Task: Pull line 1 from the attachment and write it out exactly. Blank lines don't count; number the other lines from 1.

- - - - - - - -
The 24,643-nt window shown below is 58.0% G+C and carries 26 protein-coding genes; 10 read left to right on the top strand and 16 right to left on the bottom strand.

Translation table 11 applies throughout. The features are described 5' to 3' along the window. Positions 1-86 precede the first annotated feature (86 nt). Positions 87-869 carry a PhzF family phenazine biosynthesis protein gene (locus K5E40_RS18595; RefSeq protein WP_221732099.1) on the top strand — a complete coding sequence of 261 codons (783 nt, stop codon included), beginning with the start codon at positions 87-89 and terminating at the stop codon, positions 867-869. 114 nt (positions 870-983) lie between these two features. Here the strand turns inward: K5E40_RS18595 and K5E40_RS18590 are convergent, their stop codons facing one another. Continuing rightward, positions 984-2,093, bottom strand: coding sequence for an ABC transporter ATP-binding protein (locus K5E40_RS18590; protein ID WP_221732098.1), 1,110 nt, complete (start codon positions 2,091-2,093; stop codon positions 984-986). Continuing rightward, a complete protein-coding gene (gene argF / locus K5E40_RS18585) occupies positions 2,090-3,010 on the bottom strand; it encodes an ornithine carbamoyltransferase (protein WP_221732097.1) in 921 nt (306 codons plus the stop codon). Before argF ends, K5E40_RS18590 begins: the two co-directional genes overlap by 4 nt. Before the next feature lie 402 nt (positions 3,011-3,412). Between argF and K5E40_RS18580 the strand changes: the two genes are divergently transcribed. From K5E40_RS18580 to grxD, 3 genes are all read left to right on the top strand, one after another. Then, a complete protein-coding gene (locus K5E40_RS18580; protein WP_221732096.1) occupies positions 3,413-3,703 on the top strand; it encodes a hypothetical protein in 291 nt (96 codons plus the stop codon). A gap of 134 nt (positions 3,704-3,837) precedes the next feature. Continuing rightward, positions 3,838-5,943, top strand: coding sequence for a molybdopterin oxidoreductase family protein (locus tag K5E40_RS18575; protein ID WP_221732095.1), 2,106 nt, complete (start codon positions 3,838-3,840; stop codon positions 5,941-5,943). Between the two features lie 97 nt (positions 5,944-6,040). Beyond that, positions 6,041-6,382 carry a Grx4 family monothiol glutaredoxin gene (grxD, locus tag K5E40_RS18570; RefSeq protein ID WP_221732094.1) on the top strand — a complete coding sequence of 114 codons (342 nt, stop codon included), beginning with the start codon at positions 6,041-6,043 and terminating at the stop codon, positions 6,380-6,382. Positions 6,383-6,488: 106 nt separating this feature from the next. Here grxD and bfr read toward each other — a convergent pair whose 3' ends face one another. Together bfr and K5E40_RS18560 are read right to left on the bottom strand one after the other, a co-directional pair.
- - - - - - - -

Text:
The 24,643-nt window shown below is 58.0% G+C and carries 26 protein-coding genes; 10 read left to right on the top strand and 16 right to left on the bottom strand.